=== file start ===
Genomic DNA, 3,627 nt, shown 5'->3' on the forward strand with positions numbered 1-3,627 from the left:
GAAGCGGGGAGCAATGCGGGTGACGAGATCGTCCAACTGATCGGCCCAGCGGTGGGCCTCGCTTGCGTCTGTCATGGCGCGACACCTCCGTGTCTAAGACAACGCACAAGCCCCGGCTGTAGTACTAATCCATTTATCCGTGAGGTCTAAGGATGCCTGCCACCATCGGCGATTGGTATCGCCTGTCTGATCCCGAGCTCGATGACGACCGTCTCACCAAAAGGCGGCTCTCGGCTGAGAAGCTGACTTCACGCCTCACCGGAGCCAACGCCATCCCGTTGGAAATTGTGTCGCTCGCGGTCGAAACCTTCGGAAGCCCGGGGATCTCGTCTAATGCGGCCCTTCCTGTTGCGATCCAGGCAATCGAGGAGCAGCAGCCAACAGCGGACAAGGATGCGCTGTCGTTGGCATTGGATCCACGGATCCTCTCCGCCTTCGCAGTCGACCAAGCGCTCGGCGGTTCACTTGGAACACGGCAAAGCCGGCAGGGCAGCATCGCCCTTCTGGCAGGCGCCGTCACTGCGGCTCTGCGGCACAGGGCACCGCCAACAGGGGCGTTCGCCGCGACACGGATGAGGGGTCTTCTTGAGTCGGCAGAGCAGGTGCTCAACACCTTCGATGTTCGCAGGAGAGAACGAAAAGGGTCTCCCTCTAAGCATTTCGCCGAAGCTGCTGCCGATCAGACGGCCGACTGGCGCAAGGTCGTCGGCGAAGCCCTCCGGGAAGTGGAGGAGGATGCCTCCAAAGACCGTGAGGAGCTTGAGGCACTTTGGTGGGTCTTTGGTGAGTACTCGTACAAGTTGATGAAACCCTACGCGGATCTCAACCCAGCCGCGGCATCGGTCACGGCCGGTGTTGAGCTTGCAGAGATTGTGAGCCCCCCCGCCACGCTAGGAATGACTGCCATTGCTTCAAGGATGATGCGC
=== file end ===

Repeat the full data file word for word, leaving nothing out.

Genomic DNA, 3,627 nt, shown 5'->3' on the forward strand with positions numbered 1-3,627 from the left:
GAAGCGGGGAGCAATGCGGGTGACGAGATCGTCCAACTGATCGGCCCAGCGGTGGGCCTCGCTTGCGTCTGTCATGGCGCGACACCTCCGTGTCTAAGACAACGCACAAGCCCCGGCTGTAGTACTAATCCATTTATCCGTGAGGTCTAAGGATGCCTGCCACCATCGGCGATTGGTATCGCCTGTCTGATCCCGAGCTCGATGACGACCGTCTCACCAAAAGGCGGCTCTCGGCTGAGAAGCTGACTTCACGCCTCACCGGAGCCAACGCCATCCCGTTGGAAATTGTGTCGCTCGCGGTCGAAACCTTCGGAAGCCCGGGGATCTCGTCTAATGCGGCCCTTCCTGTTGCGATCCAGGCAATCGAGGAGCAGCAGCCAACAGCGGACAAGGATGCGCTGTCGTTGGCATTGGATCCACGGATCCTCTCCGCCTTCGCAGTCGACCAAGCGCTCGGCGGTTCACTTGGAACACGGCAAAGCCGGCAGGGCAGCATCGCCCTTCTGGCAGGCGCCGTCACTGCGGCTCTGCGGCACAGGGCACCGCCAACAGGGGCGTTCGCCGCGACACGGATGAGGGGTCTTCTTGAGTCGGCAGAGCAGGTGCTCAACACCTTCGATGTTCGCAGGAGAGAACGAAAAGGGTCTCCCTCTAAGCATTTCGCCGAAGCTGCTGCCGATCAGACGGCCGACTGGCGCAAGGTCGTCGGCGAAGCCCTCCGGGAAGTGGAGGAGGATGCCTCCAAAGACCGTGAGGAGCTTGAGGCACTTTGGTGGGTCTTTGGTGAGTACTCGTACAAGTTGATGAAACCCTACGCGGATCTCAACCCAGCCGCGGCATCGGTCACGGCCGGTGTTGAGCTTGCAGAGATTGTGAGCCCCCCCGCCACGCTAGGAATGACTGCCATTGCTTCAAGGATGATGCGC